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System 1 or System 2 thinking – which are we all using?

Posted by Jonathan Klane on Apr 13, 2021 11:39:53 AM

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Did you ever drive someplace, only to arrive at your destination and think, "I don't even remember driving! How the heck did I get here – and in one piece?!" Or perhaps when you were surprised by an animal or child darting out into the road, and you braked or swerved just in time to avoid hitting it? And you thought, "Thank goodness – that was close!"
If you're like me and most of us, you have, and it's a normal part of how our magnificent brain can work – sometimes. We can and often do make split-second decisions without consciously thinking about them. It was a survival skill and up-selected evolutionary trait that we thankfully continue to have and use today.

It's called fast thinking or system 1. And as I'm sure you could guess, the corollary or companion to it is indeed slow thinking or system 2. In the 1970s, Daniel Kahneman and Amos Tversky did a ton of studies on human behavior and decision making, and they learned a lot. Like why we care more about a loss than we do about an equivalent gain? Or why the first number have such an anchoring effect? And why do we throw good money after bad? Basically, they studied our many cognitive biases – how we make decisions that don't appear rational at first glance. And did I mention that Daniel Kahneman got a Nobel Prize in Economics Sciences for it? And he wasn't even an economist – he was a behavioral psychologist and researcher. But their groundbreaking 1974 article, Judgment Under Uncertainty: Heuristics and Biases, changed how we see risk, perceptions, and human decision-making.

I'll be discussing these and many other of our cognitive biases in future micro-blogs in this series – "Risk is a 4-letter word". But what about all of this fast vs. slow thinking? Let's come back to that. It turns out that we don't do a lot of heavy cognition if we can avoid it. Our brains find workarounds to reduce the energy load.

Imagine that you're driving, and you see something that looks like a child; you'll likely swerve to avoid it – a good thing, of course. What if it was just a plastic bag caught by a breeze or an animal? Our brain reacts to what it thinks it might be as opposed to what it is.

If you want a literary allusion to fast thinking, look no further than Spiderman. Do you recall his Spidey sense tingling? And his super-fast reactions? Yes? Well, those are great examples of this non-analytical intuitive, fast thinking. Now, you don't have to be a superhero to have and use quick thinking (though I'm sure it'd be nice to have Spidey sense in a pinch!). Here are a few examples you may have experienced yourself.

You're sitting at the dining room table enjoying dinner with the family. One of your sweet children reaches for a dish and knocks the vase with the fresh-cut flowers tipping it over. And as if in slow motion, your arm shoots out, and you barely manage to catch the vase before it crashes. Your loved one says, "Wow, what a catch! How'd you do it?" And you say, "I don't know, I just reacted." Fast thinking saves the day. Sometimes.

You're driving and watching the road when all of a sudden there's a dog in the street! You swerve to the right, barely avoiding hitting the poor thing, likely killing it had you not cranked the wheel. But now you're skidding through into the breakdown lane and onto the shoulder going down the rolling slope! You're braking and trying to hold the wheels straight! You finally come to a stop. You're sweating and thankful that it wasn't worse. And you hope that dog is okay.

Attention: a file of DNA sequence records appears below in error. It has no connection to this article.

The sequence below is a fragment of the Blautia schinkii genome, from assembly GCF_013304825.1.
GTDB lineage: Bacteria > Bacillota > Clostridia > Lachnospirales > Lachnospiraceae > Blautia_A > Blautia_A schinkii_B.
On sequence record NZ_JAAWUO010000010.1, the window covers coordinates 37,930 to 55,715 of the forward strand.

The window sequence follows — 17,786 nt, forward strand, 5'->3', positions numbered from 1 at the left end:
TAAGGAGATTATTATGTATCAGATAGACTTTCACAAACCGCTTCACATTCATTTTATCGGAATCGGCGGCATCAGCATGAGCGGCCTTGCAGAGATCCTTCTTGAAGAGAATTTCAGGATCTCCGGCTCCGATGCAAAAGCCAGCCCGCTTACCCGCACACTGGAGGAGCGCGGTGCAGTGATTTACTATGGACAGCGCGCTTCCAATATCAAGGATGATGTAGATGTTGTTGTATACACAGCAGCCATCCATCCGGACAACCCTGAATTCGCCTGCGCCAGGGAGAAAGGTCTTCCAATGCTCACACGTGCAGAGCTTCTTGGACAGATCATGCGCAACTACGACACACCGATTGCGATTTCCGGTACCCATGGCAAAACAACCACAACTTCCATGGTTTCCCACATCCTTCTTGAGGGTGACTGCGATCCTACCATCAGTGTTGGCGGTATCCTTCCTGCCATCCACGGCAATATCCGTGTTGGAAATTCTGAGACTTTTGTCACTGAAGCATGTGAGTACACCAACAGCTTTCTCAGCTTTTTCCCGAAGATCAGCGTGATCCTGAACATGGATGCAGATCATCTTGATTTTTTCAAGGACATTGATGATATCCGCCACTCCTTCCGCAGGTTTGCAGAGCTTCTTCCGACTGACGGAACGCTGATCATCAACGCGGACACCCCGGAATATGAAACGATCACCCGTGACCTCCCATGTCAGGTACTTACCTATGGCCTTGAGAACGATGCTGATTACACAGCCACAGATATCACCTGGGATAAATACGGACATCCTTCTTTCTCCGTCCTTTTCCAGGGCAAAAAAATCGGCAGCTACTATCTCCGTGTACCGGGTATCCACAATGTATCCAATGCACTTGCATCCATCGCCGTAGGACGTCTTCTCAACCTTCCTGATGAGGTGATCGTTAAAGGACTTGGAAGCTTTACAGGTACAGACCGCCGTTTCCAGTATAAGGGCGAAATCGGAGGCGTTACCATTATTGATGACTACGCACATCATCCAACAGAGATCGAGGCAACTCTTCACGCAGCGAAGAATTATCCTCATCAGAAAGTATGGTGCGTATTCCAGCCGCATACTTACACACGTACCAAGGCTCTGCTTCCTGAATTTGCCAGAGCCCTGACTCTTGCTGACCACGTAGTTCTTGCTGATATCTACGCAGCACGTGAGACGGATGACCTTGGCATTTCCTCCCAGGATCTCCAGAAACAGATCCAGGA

You're on your way to getting your usual coffee, and while walking, you're looking at your phone, and you get to the door without a mishap—that time.

You get your coffee, and you're looking at your phone as you walk off the curb and "Beeeep!" as a car goes whizzing by. You jump back, heart-pounding as the driver curses you out. And you think, "Boy, that was close! I've got to pay better attention!"

You're in a lab decanting some sulfuric acid, and you're startled by a loud noise. You react and swivel, and in your fast thinking turn, the acid splashes out, spattering your arm! You turn one way, turn back, and you run to the sink! You drop the glassware in the sink, turn on the cold water, and stick your arm under the flowing water. A labmate rushes over and says, "Let's get your lab coat off to wash your arm better!" You do so, but you can't wash your whole arm, and you now say, "Oh my God, I think it got on my face!" The lab mate has to help get you into the emergency shower—much more fast thinking, which unfortunately didn't help you.

These and similar situations happen to us all. Sometimes we notice, mostly we don't pay attention. Sometimes fast-thinking saves our butts, and sadly, too often, it doesn't. Try going without it. You can't. Try insisting that someone "Pay better attention" or "Needs to be more careful." Really? Try it consistently. I'll bet you can't sustain it. Don't expect others to either. Or as Daniel Kahneman put it,

"It is wrong to blame anyone for failing to forecast accurately in an unpredictable world. However, it seems fair to blame professionals for believing they can succeed in an impossible task."

Which system of thinking are you using when it comes to risk? And which system are those around you?

Coming Soon: Why is "threat to value" key to understanding decisions?


Kahneman, Daniel. (2011). Thinking, Fast and Slow. Farrar, Straus and Giroux.

Kahneman, Daniel and Tversky, Amos. (1974). Judgment Under Uncertainty: Heuristics and Biases. Science, 185(4157):1124-31. DOI: 10.1126/science.185.4157.1124.

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